- Video report by ITV News political correspondent Paul Brand
Universities must be places that "open minds, not close them", the universities minister has warned, amid ongoing debate about free speech at the institutions.
Jo Johnson said that free speech is a key part of university life and warned an an emerging trend of "no-platforming" is preventing students from challenging controversial opinions.
Mr Johnson's comments came in a speech at the Limmud Festival in Birmingham, which celebrates Jewish learning and culture.
"Universities should be places that open minds, not close them, where ideas can be freely challenged," Mr Johnson said.
His comments come ahead of the establishment of the new higher education watchdog, the Office for Students, which will begin operations at the beginning of the year.
Speaking to ITV News, Mr Johnson said there were a growing number of examples of "no-platforming" and using "safe spaces" to shield students from views that were controversial but not illegal.
"We're seeing more examples of speakers who are well within the bounds of legal free speech being harried, or even prevented form speaking at some universities.
"And it's important that they are accommodated and that uncomfortable views can be heard and can be aired in our universities."
Mr Johnson told delegates: "In universities in America and worryingly in the UK, we have seen examples of groups seeking to stifle those who do not agree with them.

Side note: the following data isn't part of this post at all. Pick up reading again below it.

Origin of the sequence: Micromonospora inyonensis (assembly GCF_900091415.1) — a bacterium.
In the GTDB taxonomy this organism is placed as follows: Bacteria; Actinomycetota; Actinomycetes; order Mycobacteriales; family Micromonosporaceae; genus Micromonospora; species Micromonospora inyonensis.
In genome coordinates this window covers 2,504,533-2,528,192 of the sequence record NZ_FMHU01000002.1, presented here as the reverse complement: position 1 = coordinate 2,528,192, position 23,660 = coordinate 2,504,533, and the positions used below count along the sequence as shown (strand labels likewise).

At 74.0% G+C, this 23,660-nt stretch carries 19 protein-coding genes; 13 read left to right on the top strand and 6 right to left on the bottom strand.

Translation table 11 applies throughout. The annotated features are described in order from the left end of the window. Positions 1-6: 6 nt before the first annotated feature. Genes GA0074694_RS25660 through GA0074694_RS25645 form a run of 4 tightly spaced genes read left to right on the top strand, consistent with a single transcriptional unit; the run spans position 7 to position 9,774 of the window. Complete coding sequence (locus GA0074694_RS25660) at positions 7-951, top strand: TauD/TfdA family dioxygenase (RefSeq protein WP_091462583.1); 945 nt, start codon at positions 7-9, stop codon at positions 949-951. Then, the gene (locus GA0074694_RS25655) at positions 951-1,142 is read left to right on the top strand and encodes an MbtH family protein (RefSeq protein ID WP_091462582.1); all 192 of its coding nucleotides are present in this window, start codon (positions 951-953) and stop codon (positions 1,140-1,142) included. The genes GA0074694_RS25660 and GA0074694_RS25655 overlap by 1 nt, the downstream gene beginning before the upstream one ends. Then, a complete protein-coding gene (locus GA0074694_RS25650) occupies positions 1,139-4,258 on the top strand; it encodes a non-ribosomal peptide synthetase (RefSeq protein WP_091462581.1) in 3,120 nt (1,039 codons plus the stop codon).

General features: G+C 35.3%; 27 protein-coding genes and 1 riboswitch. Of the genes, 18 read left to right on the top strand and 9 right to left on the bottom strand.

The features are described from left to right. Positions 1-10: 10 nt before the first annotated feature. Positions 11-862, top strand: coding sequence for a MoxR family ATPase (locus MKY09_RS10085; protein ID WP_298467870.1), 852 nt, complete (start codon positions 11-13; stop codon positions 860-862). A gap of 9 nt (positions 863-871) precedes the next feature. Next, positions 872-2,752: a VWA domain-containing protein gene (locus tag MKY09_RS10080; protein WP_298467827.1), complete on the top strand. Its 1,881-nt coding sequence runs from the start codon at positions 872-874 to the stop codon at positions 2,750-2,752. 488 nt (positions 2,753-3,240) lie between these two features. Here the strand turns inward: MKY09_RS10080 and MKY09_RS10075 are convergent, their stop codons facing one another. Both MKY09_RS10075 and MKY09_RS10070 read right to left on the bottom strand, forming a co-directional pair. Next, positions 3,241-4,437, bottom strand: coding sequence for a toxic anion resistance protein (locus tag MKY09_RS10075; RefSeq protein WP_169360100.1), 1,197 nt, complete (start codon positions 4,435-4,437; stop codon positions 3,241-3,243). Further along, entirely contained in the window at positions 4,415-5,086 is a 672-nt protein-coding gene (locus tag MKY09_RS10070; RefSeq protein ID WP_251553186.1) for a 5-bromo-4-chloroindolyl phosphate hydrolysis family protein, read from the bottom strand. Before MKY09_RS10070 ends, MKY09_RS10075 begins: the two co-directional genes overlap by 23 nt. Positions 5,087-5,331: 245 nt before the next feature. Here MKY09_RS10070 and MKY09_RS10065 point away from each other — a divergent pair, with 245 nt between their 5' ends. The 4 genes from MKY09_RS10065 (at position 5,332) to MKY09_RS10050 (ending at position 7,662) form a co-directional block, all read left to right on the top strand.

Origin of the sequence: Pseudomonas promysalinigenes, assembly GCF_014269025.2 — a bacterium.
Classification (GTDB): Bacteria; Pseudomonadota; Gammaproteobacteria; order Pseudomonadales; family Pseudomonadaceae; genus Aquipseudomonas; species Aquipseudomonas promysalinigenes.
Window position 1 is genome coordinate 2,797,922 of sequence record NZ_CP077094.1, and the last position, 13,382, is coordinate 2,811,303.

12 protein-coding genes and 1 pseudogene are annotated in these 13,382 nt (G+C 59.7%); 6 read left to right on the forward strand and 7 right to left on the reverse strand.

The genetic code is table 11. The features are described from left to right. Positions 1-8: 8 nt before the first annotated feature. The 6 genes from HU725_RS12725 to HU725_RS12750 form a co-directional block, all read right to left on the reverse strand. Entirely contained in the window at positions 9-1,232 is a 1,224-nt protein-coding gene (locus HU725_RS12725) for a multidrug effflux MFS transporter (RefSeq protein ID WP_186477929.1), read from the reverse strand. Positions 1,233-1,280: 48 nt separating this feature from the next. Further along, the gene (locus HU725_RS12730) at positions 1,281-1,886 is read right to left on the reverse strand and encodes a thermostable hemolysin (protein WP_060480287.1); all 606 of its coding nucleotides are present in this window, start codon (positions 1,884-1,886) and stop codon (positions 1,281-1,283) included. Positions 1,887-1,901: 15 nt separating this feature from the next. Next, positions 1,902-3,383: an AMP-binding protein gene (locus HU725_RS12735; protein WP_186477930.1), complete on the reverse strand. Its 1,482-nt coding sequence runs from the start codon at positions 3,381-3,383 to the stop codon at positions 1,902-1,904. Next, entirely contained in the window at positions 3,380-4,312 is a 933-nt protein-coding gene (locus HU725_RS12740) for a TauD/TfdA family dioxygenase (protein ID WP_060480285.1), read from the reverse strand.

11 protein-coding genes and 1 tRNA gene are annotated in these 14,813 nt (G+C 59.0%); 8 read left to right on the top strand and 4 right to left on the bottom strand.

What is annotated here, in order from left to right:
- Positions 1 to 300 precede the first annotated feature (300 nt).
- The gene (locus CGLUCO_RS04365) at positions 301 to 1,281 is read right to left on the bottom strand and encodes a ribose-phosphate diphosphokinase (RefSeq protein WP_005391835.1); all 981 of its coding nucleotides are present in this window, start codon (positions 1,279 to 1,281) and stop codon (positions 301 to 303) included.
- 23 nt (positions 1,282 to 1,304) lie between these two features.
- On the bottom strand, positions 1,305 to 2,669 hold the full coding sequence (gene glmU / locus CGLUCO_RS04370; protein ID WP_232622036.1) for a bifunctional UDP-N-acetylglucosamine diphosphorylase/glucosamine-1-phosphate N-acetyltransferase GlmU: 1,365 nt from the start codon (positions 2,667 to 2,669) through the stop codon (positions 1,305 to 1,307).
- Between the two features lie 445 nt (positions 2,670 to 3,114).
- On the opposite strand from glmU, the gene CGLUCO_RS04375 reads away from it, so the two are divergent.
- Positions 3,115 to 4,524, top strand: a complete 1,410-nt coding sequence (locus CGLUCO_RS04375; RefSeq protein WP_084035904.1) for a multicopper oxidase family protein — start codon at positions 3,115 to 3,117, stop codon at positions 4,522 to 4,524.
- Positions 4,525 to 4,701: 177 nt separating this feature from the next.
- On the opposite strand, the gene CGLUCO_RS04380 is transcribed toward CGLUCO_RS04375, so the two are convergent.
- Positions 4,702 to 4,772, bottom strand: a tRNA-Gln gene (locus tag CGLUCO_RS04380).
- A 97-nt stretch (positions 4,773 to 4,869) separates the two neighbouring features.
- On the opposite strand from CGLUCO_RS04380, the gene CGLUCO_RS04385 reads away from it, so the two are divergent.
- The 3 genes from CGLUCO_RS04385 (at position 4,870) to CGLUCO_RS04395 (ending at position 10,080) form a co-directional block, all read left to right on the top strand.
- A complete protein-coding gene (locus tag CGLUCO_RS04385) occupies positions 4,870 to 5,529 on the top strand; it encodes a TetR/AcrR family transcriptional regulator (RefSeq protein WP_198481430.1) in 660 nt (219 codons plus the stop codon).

"We must not allow this to happen. Young people should have the resilience and confidence to challenge controversial opinions and take part in open, frank and rigorous discussions."
He said the new Office for Students, will ensure "promote freedom of speech within the law".
Mr Johnson insisted that while protecting free speech, institutions still needed to ensure there was no place for hatred, discrimination, extremism or racism.
"A racist or anti-Semitic environment is by definition an illiberal one that is completely in opposition the liberal tradition of our universities," he told the festival.
There are concerns that "no-platforming" and "safe place" policies are increasingly affecting free speech, and are being used to prevent speakers and discussions that some find uncomfortable or disagreeable.
"No-platforming" is a practice in which a group or individuals seen to have unacceptable or offensive views are banned from taking part in a public debate or meeting.
Meanwhile "safe space" policies aim to ensure all students feel able to express themselves and are protected from views and language they find offensive, as well as discrimination.
Under the government's plans, universities must ensure that students can take part in ''rigorous, open debate" or could face fines.
The proposals, which are open for consultation, could also see universities facing action including suspension and deregulation.
Alistair Jarvis, chief executive of Universities UK, said: "Universities are absolutely committed to promoting and securing free speech and will not allow legitimate speech to be stifled.
There is already a legal duty on the higher education sector to secure free speech within the law and universities take these responsibilities very seriously.
He added: "It is important that universities do not become discussion-free zones.
"They must continue to be places where difficult topics are discussed and where people, however controversial their views, should be allowed to speak within the law, and their views challenged openly."